One of the biggest focuses of specialty coffee growers and the third wave coffee movement is sustainability. We value how we can contribute to protecting our environment while producing the highest quality cup of coffee possible.
For us, that process goes all the way back to when and where the coffee trees are planted and grown. Did you know there are two different methods of choosing a location for growing coffee beans? And that these methods can actually affect the overall sustainability of the product it is producing?
When looking at coffee farms, you will either find that the coffee trees are planted in the shade or in the sun. You may be surprised to find out that coffee can actually grow in both environments (sun and shade) so what’s the difference?
Sun-grown coffee is coffee grown in fields that have been cleared of any other trees in the area that may provide shade. This offers the coffee an opportunity to grow and ripen in direct sunlight. This method of growing coffee was introduced in the 1970’s and helped farmers produce a high yield of coffee beans. To this day, this method of sun grown coffee is still used and farmers are able to produce and sell higher quantities of coffee when it’s grown in the sun.
Growing in the sun, however, can have an adverse effect on the quality of the coffee produced. For this reason, sun grown coffee is not usually considered specialty coffee, which means farmers sell it at lower price points.
Sun-grown coffee is more likely to be treated with pesticides as the elimination of trees in the area reduces bird habitats and increases pests.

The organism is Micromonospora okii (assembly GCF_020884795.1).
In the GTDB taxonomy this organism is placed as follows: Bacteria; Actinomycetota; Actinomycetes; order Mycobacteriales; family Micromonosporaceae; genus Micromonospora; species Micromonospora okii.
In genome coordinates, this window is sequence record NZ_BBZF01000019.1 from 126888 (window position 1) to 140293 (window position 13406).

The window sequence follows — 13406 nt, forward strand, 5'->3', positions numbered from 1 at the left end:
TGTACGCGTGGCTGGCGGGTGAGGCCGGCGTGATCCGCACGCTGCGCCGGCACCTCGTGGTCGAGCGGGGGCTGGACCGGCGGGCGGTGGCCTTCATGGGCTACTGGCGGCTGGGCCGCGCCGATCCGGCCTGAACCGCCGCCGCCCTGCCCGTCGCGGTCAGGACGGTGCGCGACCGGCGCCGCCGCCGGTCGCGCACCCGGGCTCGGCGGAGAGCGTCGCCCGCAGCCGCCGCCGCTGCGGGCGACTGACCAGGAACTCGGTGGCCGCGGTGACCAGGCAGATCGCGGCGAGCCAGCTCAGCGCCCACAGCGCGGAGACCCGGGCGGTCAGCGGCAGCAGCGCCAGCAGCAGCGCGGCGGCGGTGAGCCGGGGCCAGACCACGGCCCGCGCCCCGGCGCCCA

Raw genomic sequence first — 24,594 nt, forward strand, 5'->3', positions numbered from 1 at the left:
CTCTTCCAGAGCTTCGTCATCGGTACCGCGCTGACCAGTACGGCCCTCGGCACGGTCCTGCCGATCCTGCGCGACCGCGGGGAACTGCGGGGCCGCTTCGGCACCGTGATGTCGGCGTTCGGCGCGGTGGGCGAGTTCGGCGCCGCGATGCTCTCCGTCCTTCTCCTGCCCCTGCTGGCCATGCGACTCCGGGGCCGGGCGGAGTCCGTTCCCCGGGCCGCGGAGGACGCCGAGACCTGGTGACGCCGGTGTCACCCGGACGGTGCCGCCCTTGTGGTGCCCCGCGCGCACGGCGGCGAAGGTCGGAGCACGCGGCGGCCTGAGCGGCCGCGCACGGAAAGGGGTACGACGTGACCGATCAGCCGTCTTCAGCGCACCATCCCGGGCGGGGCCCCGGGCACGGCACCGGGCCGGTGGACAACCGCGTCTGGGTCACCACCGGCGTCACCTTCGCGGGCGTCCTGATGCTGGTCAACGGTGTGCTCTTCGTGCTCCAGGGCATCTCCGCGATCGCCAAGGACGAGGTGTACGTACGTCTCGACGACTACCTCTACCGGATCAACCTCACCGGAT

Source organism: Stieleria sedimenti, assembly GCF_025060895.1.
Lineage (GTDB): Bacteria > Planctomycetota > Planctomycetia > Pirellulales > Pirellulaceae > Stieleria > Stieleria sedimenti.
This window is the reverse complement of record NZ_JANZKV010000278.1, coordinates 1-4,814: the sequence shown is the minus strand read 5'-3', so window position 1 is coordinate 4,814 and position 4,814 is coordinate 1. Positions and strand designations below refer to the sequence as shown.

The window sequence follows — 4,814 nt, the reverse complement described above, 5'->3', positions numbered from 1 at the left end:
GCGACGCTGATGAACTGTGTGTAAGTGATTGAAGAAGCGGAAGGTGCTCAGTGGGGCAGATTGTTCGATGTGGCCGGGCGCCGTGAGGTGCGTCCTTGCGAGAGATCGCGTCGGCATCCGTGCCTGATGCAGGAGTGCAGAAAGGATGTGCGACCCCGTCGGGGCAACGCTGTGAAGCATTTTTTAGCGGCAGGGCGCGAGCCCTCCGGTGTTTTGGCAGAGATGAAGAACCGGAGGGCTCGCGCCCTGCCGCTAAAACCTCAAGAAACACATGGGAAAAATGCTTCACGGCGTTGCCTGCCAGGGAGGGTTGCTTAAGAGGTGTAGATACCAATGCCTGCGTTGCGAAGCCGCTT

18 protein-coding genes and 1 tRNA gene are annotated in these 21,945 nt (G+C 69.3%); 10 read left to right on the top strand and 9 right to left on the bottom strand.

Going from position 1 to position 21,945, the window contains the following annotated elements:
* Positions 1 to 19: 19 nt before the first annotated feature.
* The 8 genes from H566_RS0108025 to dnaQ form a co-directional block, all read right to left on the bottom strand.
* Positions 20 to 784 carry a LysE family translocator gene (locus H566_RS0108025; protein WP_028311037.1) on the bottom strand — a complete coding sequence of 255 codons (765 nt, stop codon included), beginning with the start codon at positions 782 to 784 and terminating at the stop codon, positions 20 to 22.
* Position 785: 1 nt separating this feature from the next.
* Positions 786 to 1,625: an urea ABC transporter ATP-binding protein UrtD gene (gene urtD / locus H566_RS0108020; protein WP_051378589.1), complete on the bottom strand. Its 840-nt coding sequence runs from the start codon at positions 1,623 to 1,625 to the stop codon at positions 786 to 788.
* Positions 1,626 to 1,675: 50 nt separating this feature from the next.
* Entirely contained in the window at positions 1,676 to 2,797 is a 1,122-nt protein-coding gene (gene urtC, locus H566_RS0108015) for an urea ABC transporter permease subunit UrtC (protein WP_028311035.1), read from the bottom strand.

Sun grown coffee has also contributed to mass deforestation, especially in parts of Central America where they use this method. This makes it a less sustainable option which is another reason why it is not considered specialty coffee.
Shade grown coffee is the traditional approach to growing and cultivating coffee. This method mimics the way coffee is grown naturally in the forest under the tree canopy. Coffee that is grown at the right altitude under the shade is likely to take longer to ripen which is actually a good thing. It allows the coffee bean to become very dense and more flavorful.
Shade grown coffee may take more time, labor, and produce lower yield, but farmers can sell it at a higher price point as it can qualify as specialty coffee.
The environmental impacts of shade-grown coffee farms are all positive. They are increasing biodiversity in their area as they grow coffee in the company of many other trees. This provides habitats and food for more bird species who actually aid the growth of coffee by scaring away coffee pests and attracting pollinators to the area.
Lastly, shade-grown coffee farmers are able to diversify their farms for increased income. The trees providing shade for their coffee can also produce bananas, mangoes, oranges, firewood, and more, which can also be sold to create additional revenue.
Shade-Grown Specialty Coffee
Our Coffee Shop on the U of M Campus serves specialty coffee that was planted and ripened in the shade from coffee farmers all over the world. We value supporting these farms as they contribute to the sustainability of the industry and provide a better way of life for the farmers growing the beans. Not to mention it ultimately produces a better cup of coffee for you, our customers! Stop into 7 Corners Coffee to taste the difference of shade-grown coffee.